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The Numbers On Chronic Lyme

Because Lyme disease is commonly missed or misdiagnosed, statistics vary on how many Lyme patients go on to experience chronic symptoms. The following research nonetheless paints a basic picture of the problem.

  • An estimated 5-20% of patients may have chronic symptoms after getting Lyme disease, according to the Columbia University Irving Medical Center.
  • The treatment failure rate for chronic Lyme disease patients was estimated at 26-50% in 2004, compared to 16-39% for early Lyme patients, according to Lymedisease.org.
  • Up to 15-40% of late-stage Lyme patients develop neurological disorders, which are responsible for many common symptoms of chronic Lyme disease.

Experts dont know for sure why some people experience persistent symptoms, even with treatment. However, some believe the Lyme infection may trigger an auto-immune response that manifests in the chronic symptoms detailed below.

Who’s At Risk And Where Are Ticks Found

Understanding Chronic Lyme Disease Complex and It’s Treatment

The risk of getting Lyme disease is higher:

  • for people who spend time in woodland or moorland areas
  • from March to October because more people take part in outdoor activities

Ticks are found throughout the UK and in other parts of Europe and North America. There are a high number of ticks in the Scottish Highlands.

It’s thought only a small proportion of ticks carry the bacteria that cause Lyme disease. Being bitten doesn’t mean you’ll definitely be infected. However, it’s important to be aware of the risk and speak to a GP if you start to feel unwell.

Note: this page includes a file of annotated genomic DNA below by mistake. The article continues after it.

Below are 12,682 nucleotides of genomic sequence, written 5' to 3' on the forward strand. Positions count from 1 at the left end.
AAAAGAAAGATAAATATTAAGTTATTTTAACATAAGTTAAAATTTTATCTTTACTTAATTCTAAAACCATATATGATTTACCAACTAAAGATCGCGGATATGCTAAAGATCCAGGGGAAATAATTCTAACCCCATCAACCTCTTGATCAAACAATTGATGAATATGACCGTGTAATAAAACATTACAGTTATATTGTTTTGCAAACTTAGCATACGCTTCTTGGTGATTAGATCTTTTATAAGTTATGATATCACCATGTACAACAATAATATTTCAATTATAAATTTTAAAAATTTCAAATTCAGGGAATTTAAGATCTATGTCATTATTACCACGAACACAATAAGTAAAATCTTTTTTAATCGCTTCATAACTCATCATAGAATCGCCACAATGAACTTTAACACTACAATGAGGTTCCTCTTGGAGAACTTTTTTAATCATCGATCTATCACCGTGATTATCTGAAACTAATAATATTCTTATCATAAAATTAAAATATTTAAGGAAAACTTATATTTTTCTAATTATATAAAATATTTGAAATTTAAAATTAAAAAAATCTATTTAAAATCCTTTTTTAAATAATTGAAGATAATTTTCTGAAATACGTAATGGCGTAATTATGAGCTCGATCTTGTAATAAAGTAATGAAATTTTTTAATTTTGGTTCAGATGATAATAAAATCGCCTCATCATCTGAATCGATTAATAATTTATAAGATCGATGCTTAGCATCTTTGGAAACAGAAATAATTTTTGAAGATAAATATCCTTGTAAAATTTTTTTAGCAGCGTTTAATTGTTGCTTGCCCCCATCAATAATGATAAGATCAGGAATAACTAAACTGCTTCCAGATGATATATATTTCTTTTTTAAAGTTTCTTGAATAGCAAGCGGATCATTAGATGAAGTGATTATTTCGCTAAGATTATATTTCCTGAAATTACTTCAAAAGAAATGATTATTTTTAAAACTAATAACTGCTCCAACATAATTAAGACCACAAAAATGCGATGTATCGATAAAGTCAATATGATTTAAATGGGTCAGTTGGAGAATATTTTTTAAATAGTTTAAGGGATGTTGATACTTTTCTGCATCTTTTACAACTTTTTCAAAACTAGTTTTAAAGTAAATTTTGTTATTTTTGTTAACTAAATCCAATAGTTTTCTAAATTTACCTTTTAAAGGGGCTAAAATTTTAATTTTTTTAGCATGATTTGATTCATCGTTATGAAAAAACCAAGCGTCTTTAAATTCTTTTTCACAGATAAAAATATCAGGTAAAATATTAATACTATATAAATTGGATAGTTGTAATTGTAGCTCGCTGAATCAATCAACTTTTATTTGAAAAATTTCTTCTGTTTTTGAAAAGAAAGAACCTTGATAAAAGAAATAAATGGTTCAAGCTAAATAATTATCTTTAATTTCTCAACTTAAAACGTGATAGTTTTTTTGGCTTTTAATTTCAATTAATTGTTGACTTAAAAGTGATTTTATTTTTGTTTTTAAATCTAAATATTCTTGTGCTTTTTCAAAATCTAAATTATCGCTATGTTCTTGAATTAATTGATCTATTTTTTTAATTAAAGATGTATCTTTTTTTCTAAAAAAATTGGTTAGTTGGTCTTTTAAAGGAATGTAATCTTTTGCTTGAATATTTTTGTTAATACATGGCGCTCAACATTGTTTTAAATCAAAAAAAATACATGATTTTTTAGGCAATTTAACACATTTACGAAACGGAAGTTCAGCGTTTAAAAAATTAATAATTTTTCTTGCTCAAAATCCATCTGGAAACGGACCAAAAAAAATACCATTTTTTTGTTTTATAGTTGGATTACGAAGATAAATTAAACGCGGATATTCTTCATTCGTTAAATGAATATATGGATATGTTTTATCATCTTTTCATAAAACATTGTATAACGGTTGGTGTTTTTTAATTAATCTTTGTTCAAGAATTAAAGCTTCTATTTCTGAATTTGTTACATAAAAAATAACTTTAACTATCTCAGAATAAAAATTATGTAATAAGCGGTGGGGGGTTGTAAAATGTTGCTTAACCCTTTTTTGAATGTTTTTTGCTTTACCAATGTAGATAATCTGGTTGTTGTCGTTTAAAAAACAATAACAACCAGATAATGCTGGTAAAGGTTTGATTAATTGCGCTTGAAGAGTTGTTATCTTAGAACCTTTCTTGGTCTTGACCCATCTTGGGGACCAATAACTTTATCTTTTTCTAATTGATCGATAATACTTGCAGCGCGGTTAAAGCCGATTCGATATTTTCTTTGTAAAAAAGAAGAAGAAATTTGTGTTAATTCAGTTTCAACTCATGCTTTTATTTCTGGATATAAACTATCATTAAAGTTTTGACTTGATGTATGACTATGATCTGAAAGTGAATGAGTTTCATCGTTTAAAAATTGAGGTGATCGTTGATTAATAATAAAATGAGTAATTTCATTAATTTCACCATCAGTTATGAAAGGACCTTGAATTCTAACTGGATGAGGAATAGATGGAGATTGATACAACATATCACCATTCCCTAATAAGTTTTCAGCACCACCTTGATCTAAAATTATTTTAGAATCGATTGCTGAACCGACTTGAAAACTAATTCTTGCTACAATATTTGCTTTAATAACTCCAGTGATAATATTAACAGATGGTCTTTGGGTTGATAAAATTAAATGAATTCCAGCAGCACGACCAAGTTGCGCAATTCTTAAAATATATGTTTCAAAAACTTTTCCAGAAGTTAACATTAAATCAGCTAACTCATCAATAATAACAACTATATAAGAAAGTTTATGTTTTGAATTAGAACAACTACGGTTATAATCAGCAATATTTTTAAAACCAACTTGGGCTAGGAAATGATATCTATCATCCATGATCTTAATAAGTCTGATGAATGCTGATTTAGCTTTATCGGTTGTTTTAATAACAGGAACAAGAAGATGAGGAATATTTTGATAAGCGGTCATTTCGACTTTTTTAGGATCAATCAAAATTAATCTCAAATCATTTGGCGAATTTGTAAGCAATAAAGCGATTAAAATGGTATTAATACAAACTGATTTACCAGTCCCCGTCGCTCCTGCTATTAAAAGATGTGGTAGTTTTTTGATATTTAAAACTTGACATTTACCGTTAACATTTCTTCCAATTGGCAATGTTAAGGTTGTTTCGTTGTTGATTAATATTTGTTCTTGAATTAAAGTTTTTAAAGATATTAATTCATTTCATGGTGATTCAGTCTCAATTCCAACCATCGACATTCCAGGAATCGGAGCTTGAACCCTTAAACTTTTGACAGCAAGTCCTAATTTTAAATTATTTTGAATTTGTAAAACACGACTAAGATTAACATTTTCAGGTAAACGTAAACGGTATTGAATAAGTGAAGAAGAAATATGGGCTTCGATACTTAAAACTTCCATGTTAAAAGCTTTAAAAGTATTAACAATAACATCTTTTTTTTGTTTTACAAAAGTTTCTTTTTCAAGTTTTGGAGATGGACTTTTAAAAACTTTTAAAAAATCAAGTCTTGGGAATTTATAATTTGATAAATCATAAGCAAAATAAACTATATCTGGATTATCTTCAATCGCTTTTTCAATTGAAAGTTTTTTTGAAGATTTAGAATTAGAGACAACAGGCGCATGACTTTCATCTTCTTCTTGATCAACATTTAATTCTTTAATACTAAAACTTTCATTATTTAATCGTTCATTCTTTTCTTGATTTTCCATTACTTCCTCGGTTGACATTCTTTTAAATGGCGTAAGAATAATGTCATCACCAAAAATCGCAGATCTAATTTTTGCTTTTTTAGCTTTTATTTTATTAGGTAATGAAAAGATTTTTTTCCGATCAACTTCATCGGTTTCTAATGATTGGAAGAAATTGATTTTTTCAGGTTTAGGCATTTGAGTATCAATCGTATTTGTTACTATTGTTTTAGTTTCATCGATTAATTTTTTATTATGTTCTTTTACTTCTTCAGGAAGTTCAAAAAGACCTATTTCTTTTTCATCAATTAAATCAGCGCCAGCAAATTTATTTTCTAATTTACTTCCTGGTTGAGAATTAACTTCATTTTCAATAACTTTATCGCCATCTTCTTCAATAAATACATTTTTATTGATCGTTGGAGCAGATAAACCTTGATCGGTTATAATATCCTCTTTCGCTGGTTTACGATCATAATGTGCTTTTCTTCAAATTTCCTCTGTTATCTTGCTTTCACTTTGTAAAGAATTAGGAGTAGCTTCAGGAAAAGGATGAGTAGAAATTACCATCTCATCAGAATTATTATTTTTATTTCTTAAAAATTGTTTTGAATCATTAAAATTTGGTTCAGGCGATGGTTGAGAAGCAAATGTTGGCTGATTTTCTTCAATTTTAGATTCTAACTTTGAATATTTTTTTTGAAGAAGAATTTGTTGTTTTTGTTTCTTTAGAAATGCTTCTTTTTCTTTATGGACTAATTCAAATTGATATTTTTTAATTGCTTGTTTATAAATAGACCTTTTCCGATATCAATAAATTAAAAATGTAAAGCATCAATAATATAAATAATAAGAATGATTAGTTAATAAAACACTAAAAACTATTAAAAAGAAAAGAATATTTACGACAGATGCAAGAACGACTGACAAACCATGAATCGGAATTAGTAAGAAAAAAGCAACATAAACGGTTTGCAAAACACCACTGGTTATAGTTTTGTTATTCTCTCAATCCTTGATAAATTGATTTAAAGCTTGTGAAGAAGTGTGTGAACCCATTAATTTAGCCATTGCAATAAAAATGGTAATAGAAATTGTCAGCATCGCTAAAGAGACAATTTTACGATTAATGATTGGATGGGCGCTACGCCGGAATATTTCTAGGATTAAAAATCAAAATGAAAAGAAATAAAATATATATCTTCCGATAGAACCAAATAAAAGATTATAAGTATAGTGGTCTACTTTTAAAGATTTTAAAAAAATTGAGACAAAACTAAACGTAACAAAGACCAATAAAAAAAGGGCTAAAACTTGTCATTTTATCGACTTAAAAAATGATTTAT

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Hosp: Patient: With: Ivjpg

The Centers for Disease Control and Prevention published five case studies today in Morbidity and Mortality Weekly Report of patients who experienced serious complications and bacterial infections after receiving treatments for “chronic Lyme” disease.

There is no medical definition of “chronic Lyme” and no treatment guidelines instead, the term is used by patients and some providers to describe several symptoms, including fatigue and muscular pain, attributed to prior infection with Lyme disease. Many patients with a chronic Lyme diagnosis, however, test negative for Borrelia burgdorferi, the bacteria associated with the ticks that carry Lyme.

Some practitioners, including alternative medicine professionals who advertise themselves as being “Lyme literate” prescribe long-term courses of antibiotics and immunoglobulin therapy. But the CDC warns that treating an undiagnosed condition with an unregulated treatment plan can be dangerous for patients.

“At least five randomized, placebo-controlled studies have shown that prolonged courses of IV antibiotics in particular do not substantially improve long-term outcome for patients with a diagnosis of chronic Lyme disease and can result in serious harm, including death,” the authors write.

Before Treating Lyme Disease

Make Sure It Is Not Mold Toxin Illness

Mold toxin illness can look just like Lyme disease. Both trigger a reaction in the immune system that produces too many inflammation chemicals called cytokines, and cytokines cause most of the problems seen in both of these illnesses.